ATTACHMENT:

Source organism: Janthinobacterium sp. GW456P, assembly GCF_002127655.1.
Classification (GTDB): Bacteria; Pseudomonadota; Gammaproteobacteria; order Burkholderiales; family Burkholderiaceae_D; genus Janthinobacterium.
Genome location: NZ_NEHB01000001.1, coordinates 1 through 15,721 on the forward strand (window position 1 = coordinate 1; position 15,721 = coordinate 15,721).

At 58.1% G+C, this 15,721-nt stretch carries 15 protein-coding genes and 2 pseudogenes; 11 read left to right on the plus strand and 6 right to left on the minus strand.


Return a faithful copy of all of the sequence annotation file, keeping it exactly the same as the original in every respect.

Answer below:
Source organism: Janthinobacterium sp. GW456P, assembly GCF_002127655.1.
Classification (GTDB): Bacteria; Pseudomonadota; Gammaproteobacteria; order Burkholderiales; family Burkholderiaceae_D; genus Janthinobacterium.
Genome location: NZ_NEHB01000001.1, coordinates 1 through 15,721 on the forward strand (window position 1 = coordinate 1; position 15,721 = coordinate 15,721).

At 58.1% G+C, this 15,721-nt stretch carries 15 protein-coding genes and 2 pseudogenes; 11 read left to right on the plus strand and 6 right to left on the minus strand.